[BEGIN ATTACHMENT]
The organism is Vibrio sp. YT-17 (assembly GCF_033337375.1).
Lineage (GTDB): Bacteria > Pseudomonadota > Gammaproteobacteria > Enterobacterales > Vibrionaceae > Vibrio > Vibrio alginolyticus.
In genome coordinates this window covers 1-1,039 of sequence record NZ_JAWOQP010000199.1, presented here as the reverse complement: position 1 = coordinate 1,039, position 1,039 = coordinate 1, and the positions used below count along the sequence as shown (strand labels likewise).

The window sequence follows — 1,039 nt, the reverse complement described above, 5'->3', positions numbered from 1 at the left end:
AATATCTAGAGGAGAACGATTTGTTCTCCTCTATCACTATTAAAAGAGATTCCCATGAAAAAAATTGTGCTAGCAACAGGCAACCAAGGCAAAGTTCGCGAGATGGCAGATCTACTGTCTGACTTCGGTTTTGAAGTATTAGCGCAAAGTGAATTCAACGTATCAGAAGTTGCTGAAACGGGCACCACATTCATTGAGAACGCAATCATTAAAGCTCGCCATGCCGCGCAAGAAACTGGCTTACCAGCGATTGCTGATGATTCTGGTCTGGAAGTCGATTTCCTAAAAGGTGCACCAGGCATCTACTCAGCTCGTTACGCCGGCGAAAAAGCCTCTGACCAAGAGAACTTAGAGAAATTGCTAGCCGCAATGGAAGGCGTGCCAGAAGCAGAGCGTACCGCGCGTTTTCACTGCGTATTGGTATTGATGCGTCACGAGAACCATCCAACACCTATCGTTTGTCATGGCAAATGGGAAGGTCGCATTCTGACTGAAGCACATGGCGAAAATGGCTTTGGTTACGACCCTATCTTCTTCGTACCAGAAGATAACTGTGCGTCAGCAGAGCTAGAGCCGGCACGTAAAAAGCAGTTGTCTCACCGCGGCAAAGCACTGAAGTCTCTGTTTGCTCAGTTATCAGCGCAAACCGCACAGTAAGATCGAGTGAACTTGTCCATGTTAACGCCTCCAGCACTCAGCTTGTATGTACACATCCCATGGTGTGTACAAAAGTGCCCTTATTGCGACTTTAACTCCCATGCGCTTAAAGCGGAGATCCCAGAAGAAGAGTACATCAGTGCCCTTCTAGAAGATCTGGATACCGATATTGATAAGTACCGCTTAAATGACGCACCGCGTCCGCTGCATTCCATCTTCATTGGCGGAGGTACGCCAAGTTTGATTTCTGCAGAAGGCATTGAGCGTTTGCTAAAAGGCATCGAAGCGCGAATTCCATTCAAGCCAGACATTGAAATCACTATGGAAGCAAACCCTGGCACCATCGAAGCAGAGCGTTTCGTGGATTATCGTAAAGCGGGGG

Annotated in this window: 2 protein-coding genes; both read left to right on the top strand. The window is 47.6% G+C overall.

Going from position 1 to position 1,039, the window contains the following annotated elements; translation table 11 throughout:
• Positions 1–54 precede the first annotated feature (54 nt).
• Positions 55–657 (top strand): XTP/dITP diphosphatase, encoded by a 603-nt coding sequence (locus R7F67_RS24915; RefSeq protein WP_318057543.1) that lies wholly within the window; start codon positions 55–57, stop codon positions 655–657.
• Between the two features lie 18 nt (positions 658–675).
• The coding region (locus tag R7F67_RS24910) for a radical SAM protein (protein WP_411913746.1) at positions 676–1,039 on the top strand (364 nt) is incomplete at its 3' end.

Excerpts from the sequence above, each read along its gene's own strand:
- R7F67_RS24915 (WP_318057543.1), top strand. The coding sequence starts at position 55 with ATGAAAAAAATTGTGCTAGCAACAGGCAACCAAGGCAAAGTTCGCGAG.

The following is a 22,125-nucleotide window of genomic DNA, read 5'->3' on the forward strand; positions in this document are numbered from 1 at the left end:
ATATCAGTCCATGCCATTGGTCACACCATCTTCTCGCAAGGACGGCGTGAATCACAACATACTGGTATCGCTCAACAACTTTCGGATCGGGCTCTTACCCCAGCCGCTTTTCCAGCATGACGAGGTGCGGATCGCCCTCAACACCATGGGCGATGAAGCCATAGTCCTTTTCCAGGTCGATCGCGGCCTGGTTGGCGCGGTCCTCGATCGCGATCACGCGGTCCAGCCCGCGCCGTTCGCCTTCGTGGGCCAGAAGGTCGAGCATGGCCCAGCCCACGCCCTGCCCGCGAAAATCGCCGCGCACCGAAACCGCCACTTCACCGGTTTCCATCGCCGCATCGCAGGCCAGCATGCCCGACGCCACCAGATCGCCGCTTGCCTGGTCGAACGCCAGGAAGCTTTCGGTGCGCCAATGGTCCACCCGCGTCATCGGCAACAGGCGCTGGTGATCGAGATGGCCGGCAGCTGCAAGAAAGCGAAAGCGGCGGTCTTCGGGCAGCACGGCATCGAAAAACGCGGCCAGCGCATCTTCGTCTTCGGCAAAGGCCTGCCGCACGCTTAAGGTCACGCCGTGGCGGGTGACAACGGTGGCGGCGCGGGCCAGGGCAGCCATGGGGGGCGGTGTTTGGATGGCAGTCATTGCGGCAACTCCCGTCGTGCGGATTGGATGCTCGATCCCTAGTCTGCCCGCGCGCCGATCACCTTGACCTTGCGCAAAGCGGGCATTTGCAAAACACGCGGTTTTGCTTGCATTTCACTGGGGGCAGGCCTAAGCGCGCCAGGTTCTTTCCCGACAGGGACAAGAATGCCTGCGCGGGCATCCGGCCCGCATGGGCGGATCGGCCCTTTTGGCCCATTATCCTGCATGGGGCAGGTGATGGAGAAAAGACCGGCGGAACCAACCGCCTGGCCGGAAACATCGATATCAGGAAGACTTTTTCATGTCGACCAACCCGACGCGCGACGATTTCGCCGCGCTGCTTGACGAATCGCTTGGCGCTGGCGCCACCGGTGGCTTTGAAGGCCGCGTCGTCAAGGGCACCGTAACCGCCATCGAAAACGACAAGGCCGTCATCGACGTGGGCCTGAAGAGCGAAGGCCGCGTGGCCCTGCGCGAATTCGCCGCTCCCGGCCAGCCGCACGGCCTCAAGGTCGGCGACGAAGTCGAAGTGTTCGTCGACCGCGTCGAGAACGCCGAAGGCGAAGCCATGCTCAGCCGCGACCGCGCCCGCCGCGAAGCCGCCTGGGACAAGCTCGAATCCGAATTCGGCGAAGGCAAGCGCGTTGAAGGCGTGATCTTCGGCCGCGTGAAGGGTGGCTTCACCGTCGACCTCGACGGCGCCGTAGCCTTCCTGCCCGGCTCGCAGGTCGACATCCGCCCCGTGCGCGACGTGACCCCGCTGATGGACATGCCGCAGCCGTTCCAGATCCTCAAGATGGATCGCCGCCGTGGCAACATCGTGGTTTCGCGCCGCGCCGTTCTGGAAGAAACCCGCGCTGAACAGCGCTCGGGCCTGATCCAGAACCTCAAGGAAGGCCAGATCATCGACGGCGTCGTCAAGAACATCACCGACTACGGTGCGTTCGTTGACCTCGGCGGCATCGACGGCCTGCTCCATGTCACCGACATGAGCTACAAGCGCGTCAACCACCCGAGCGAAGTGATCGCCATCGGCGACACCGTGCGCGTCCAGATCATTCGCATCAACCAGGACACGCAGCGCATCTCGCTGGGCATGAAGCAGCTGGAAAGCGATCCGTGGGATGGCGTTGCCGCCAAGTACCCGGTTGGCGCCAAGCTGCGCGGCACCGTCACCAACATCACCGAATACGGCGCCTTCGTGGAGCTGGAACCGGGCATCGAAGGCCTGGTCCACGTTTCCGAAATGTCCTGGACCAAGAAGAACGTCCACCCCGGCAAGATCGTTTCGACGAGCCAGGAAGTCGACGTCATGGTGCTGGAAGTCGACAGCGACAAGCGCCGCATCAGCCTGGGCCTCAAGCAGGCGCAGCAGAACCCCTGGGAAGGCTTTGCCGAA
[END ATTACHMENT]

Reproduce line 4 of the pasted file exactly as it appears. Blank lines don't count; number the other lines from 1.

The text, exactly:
The window sequence follows — 1,039 nt, the reverse complement described above, 5'->3', positions numbered from 1 at the left end: